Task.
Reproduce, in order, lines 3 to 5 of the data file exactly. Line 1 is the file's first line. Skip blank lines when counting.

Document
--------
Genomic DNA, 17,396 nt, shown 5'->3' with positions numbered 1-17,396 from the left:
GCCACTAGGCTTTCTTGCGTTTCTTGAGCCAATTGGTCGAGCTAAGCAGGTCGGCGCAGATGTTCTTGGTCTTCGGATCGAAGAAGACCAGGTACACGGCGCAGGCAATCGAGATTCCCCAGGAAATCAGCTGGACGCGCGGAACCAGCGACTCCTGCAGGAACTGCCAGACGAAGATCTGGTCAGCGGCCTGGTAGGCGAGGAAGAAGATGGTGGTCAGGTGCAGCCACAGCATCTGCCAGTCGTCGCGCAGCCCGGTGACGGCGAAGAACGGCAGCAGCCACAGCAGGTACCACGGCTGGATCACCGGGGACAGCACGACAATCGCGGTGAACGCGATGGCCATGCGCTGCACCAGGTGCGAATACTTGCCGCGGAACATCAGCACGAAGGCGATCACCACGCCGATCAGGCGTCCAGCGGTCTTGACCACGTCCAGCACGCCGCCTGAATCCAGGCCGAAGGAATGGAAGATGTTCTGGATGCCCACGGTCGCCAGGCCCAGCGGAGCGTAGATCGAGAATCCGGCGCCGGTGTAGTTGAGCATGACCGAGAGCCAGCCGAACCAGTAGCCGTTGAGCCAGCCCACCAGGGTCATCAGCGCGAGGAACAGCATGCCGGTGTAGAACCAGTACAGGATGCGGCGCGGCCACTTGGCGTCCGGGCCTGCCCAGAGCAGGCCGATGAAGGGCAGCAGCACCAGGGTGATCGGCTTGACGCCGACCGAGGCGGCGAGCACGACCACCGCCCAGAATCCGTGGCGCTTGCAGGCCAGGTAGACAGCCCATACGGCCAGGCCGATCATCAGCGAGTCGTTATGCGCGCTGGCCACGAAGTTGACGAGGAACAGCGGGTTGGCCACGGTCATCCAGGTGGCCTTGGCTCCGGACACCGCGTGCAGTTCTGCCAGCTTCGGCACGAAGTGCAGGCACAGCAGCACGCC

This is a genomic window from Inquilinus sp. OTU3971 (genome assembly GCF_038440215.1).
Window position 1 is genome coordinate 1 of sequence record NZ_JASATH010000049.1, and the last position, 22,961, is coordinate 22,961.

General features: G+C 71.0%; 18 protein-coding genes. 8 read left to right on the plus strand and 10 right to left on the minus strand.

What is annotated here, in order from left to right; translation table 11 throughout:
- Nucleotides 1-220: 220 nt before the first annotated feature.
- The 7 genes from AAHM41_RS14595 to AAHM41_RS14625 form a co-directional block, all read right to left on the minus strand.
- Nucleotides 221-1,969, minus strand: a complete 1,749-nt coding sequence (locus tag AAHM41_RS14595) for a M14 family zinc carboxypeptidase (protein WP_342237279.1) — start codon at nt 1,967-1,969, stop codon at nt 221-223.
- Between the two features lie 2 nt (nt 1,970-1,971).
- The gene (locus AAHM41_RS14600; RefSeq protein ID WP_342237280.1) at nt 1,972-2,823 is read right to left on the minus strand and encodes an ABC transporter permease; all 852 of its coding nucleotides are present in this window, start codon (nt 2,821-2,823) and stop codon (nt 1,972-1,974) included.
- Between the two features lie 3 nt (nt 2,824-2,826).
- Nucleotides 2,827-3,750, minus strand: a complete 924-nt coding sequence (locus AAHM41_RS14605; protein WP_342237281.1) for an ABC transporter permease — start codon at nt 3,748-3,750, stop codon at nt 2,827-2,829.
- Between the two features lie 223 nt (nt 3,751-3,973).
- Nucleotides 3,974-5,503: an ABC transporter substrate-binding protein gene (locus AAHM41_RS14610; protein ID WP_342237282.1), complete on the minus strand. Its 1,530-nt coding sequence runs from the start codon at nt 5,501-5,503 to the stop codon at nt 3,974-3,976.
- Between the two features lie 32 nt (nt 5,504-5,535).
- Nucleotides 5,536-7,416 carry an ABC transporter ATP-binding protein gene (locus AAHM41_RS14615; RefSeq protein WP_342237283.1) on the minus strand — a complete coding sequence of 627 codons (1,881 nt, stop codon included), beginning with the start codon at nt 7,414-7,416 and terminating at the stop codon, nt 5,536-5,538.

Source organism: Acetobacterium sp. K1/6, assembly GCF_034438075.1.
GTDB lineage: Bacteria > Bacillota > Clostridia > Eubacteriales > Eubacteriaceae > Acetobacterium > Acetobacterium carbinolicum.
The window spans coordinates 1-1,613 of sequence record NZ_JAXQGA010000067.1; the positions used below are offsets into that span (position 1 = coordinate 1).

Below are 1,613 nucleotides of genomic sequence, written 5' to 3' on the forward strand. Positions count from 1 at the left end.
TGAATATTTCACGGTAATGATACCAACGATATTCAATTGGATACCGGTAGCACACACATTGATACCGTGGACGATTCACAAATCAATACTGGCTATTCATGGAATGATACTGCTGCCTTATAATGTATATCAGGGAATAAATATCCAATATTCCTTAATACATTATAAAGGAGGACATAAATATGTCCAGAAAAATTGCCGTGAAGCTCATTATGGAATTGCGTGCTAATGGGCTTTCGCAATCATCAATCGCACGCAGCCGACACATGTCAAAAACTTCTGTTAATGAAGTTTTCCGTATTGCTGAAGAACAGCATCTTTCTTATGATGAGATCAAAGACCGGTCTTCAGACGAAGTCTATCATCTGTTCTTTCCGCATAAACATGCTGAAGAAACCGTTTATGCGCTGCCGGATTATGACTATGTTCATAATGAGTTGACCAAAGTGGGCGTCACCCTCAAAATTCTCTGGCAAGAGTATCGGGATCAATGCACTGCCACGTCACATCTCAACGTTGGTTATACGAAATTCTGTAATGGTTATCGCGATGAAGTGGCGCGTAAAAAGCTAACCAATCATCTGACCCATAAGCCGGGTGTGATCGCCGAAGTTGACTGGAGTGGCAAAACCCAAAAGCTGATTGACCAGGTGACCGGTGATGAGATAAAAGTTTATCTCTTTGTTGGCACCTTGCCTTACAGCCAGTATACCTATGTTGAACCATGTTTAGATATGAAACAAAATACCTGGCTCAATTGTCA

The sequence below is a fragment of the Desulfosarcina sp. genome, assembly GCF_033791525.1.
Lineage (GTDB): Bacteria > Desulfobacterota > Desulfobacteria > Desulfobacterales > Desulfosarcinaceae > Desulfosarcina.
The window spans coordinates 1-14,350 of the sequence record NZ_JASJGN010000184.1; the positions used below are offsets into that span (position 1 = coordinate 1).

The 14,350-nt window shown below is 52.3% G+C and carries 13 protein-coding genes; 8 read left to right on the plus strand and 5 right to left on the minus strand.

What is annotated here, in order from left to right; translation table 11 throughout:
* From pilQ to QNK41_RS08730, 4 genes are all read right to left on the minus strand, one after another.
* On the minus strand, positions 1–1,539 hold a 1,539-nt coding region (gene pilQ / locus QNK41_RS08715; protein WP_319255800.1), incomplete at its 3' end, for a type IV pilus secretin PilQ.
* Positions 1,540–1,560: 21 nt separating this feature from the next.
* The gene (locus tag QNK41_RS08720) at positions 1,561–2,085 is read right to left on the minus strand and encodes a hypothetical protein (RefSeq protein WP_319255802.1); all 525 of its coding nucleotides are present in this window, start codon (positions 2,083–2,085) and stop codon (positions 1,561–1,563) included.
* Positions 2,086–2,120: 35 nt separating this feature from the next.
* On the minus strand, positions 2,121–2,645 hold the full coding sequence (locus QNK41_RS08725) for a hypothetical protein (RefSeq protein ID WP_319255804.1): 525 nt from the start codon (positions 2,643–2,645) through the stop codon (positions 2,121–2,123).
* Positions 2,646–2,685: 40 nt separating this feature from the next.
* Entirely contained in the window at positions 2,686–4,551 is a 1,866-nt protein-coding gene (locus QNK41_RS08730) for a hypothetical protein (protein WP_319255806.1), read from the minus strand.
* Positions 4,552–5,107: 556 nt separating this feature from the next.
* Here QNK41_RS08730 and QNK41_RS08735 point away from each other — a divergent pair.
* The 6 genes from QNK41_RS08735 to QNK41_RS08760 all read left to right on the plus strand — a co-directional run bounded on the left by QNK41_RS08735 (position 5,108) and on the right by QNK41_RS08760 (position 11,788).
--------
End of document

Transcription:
This is a genomic window from Inquilinus sp. OTU3971 (genome assembly GCF_038440215.1).
Window position 1 is genome coordinate 1 of sequence record NZ_JASATH010000049.1, and the last position, 22,961, is coordinate 22,961.

General features: G+C 71.0%; 18 protein-coding genes. 8 read left to right on the plus strand and 10 right to left on the minus strand.